Because of this dramatic increase in the production cost we decided to make 3 working prototypes only, that makes € 9000. On top of these we add another € 500 to make a dummy board (not working board), printed with a two layers PCB and all mechanical components correctly mounted. The scope of such a dummy board is to ensure that the working prototypes that will be produced later will mechanically fit in the Slimbook Eclipse. As a result, the ongoing campaign goal will be increased to € 12.500.
We are currently investigating the impact of the increased production costs to the final product, but we do not have an answer so far. We will keep you informed as soon as we have a reliable estimation.
It is a well-known fact that a strong software library is a key factor to the viability of any platform – as could attest any unwilling user of a specific operating system 😉.
Our team is aware of that. Our contributors are strongly focused on compiling and optimizing a broad array of games and productivity applications to the PPC64 Big Endian platform, and you will find all of it in our repo.
Super Mario 64
The timeless sm64 is making its way to our portfolio, delivering countless hours of challenging courses and brilliant colors in a package loved by children and adults alike. Jump around, fly, dive, explore dungeons, lakes, mountains and collect coins and stars to make it to the top.
Super Tux Kart
Super Tux Kart is inspired by the most popular arcade racer in the world. It will keep you busy while you master every turn and try to overtake your opponents. As the developers of the Mascot Kingdom say: “In Story mode, you must face the evil Nolok, and defeat him in order to make the Mascot Kingdom safe once again! You can race by yourself against the computer, compete in several Grand Prix cups, or try to beat your fastest time in Time Trial mode. You can also race or battle with up to eight friends on a single computer, play on a local network or play online with other players all over the world.”
H-Craft Championship is a sci-fi racer with more than 28 tracks and unique driving physics. Get the Championship trophy or push your limits with two time attack modes. You will also enjoy a good time with your family and friends with 4 players sharing the same PC.
Unfortunately, we’ve had to halt work on porting the Unreal Engine. It is a huge task and we’ve faced roadblocks. We are planning to resume the task once we’ve completed the MRs of our port to the mainline of Freedesktop-SDK, required to compile flatpak packages on PPC64 Big Endian.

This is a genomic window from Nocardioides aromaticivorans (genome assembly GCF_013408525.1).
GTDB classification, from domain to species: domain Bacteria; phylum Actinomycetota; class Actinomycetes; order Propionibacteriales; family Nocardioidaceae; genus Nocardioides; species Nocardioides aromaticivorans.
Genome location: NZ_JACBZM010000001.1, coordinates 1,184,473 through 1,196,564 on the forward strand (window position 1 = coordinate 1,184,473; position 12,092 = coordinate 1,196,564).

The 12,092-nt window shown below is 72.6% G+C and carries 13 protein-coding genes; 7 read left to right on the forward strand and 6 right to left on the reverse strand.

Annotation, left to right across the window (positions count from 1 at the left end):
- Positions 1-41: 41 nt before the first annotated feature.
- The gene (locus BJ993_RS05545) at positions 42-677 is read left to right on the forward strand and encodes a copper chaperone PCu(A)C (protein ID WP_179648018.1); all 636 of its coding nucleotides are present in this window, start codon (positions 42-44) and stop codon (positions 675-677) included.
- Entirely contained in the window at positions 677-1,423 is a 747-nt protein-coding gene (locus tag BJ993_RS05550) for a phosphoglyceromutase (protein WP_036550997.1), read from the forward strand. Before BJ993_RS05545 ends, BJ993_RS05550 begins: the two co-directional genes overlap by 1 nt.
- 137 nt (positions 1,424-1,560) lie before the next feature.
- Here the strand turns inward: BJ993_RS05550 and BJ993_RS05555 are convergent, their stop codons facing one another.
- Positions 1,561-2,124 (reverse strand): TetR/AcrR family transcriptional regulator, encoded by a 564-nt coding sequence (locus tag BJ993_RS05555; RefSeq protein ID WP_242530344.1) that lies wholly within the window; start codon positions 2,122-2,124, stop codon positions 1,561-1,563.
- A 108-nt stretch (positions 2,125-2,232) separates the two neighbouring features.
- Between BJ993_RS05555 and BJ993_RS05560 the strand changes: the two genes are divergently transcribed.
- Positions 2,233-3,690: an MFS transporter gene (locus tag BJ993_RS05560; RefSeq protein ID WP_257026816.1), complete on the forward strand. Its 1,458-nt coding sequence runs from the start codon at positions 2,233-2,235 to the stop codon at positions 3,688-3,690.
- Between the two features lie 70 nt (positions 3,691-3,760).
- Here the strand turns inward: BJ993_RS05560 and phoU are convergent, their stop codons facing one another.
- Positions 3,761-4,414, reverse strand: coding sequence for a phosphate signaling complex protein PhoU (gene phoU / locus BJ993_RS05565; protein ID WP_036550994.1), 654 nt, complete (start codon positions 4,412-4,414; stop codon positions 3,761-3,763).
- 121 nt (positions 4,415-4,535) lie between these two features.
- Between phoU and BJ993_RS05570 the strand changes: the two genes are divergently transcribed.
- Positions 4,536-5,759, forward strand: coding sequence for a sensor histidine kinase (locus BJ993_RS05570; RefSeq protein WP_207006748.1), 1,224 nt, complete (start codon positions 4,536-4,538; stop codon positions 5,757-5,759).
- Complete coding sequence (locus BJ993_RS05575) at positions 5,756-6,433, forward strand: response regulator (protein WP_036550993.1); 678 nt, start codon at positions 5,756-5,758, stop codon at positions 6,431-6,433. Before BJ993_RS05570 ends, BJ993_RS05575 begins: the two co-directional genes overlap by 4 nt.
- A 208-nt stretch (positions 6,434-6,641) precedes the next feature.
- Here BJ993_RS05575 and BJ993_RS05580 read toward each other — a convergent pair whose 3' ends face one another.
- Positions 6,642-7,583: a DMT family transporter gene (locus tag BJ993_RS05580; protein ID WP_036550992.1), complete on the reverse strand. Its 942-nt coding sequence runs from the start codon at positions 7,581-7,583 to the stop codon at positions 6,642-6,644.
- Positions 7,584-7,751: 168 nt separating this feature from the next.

When it’s business time, beyond the usual Linux productivity suites, we are also offering a PPC64 Big Endian optimised version of FreeCAD, so you can make come true your next breakthrough using the best laptop in the world. FreeCAD is a modeller for CAD, MCAD, CAx, CAE and PLM fitting a broad range of uses in engineering and architecture, and runs the same way in all major platforms, ensuring the full portability of your work.
If you don’t believe source code, I am sure you will believe your own eyes. Visit our YouTube channel and enjoy a bit of PowerPC glory! We are online at (link to youtube)
If you have the chance and skills to help, our warm and friendly community invites you to leave your mark on the future of open computing with your contribution and, as a bonus, you will become a better and more versatile developer. Why?
We live in an increasingly little endian world. With the near-monopoly of x86/amd64 in the desktop/laptop/server computing world, the culture of writing portable and performant multi-platform software has declined. We favour a multicultural world. An environment where multiple platforms have an opportunity to thrive gives us new perspectives to solve computing problems, instead of relying only on the old and tried, leading to a world of opener, safer and better software overall.
When developer to our platform, you must keep in mind that you are targeting a Big Endian platform. Manual endianness swapping must be avoided. If you are careful enough, you may be able to extract a bit of performance here and there, but you always must maintain specific use cases and ensure proper architecture detection throughout your code, otherwise the code won’t be architecture-independent.